Reid was at pains throughout his career, in his visual work as well as his writing—Solitary Raven can be read as an ongoing exhibition catalogue entry-cum-commentary on his visual works—to make six key points about the Northwest Coast art and the idioms bequeathed to him and others (Reid became model and mentor to a generation of younger carvers) who work with these idioms today.
Point one is that the old Haida art is dead, that what we see today when we look at the old masterpieces is their “afterlife.” We know but little about the purposes this art served or how it was perceived and experienced by its original users and creators.
Point two is that the classical art of the Northwest Coast is a great world art, on par with the masterpieces of Greece and Egypt, and of the Italian Renaissance where, as in Haida Gwaii, professional artists worked on commissions given to them by powerful aristocrats whose commissioning goal was the display of political or religious power. The art of the Northwest Coast has the long history required to perfect a nuanced, complex form and has the technical components of a classical visual language. And, like its European counterpart, it has, despite—or perhaps because of—its geographical location, a universal component. Reid puts it this way:
These monuments were the work / of master carvers and apprentices / who brought to final perfection / an art style whose origins / lay deep in the past and partly in Asia. / It was an austere, sophisticated art. / Its prevailing mood was classical control, / yet it characterized / even the simplest objects of daily life. / These seagoing hunters / took the entire environment as artform.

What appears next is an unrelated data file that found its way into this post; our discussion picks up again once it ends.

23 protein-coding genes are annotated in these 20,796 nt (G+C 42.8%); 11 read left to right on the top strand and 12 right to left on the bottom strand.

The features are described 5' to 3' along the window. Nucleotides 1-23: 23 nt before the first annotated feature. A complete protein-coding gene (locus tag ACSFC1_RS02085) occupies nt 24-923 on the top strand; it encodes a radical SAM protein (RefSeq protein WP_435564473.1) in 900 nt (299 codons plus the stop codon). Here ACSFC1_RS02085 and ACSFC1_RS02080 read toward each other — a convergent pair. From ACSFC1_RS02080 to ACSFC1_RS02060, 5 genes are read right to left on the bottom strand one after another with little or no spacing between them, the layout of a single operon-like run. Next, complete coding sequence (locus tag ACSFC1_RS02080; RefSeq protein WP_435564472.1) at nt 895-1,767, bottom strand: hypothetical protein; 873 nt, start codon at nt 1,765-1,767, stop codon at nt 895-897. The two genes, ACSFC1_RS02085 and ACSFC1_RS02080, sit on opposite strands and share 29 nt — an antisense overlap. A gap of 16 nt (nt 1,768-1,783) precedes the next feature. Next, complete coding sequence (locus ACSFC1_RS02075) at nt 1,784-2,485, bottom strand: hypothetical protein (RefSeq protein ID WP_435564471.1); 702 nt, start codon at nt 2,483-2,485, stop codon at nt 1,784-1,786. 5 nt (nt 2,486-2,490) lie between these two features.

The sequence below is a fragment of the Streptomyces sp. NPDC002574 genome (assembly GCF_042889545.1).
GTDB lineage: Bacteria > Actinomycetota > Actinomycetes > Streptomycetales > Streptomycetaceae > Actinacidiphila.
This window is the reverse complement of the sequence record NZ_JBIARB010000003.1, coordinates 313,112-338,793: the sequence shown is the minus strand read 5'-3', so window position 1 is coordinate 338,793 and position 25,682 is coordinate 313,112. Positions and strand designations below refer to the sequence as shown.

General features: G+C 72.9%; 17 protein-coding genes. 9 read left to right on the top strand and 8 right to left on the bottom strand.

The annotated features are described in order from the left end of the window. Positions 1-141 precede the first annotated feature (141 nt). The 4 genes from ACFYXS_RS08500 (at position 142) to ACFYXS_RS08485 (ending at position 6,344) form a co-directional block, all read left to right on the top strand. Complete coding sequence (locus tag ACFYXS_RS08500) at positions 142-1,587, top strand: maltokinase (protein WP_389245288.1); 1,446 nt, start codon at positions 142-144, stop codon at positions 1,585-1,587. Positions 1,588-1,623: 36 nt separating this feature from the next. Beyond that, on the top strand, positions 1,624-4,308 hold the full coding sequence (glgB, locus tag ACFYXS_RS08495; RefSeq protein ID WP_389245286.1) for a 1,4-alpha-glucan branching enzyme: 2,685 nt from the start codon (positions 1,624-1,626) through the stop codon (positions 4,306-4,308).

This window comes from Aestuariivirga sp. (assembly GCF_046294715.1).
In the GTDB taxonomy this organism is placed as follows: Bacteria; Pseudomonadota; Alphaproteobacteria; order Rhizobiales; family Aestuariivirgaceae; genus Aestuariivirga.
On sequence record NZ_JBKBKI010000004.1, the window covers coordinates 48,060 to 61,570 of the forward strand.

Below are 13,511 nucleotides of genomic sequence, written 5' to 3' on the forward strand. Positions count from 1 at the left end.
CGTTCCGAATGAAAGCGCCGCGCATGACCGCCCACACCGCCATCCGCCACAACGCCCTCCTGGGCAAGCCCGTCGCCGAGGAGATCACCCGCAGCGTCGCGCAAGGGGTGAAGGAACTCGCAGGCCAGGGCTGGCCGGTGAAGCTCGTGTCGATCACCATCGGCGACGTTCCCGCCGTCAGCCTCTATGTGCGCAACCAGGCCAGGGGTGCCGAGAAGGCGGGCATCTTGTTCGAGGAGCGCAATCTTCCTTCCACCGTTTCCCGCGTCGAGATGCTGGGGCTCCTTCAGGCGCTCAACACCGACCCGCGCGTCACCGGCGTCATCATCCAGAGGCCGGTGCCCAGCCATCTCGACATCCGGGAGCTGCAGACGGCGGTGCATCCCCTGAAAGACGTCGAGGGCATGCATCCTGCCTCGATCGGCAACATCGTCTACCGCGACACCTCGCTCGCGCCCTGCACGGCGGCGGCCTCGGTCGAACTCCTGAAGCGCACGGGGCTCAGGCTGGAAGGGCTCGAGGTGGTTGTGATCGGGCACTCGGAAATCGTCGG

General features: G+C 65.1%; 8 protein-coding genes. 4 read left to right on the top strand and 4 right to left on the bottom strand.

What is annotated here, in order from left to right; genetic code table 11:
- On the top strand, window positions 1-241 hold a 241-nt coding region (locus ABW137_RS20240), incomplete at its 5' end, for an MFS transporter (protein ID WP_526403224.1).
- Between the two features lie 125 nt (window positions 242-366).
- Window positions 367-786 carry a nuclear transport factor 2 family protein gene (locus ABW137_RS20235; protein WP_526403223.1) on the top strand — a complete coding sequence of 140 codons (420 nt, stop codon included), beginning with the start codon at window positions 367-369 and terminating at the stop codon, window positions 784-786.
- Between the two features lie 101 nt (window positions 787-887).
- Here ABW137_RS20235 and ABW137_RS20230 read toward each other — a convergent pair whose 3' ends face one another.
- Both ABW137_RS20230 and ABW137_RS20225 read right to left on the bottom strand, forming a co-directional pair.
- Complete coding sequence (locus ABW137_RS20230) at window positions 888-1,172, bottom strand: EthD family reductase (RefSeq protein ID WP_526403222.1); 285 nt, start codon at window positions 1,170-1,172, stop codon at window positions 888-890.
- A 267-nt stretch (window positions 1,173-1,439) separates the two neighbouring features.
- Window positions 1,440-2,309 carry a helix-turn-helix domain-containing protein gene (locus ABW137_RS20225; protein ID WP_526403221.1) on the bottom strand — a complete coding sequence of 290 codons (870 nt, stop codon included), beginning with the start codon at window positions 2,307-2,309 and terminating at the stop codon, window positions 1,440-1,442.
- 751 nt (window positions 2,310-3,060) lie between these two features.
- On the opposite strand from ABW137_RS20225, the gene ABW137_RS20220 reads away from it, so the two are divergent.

Reid’s third point is that his own work, although executed in the tradition’s idioms, cannot be perceived in anything like the way the traditional works were. As universalized global contemporary art, it forfeits the local meanings provided by daily usage, by the communal utility of the objects, by the location in which they are used. Nor does his familiarity with their art forms authorize him to speak other than subjectively about the original artists, the people who used the art, and the aesthetic culture artist and community shared:
To consider the art of the Northwest Coast in anything but a most subjective way would be for me an almost impossible exercise. For two decades now, I have lived intimately with the strange and beautiful beasts and heroes of Haida mythology and learned to know them as part of myself—and through their powerful realizations in the high art of the Indian past, perhaps to know something of the people who at one time shared this intimacy.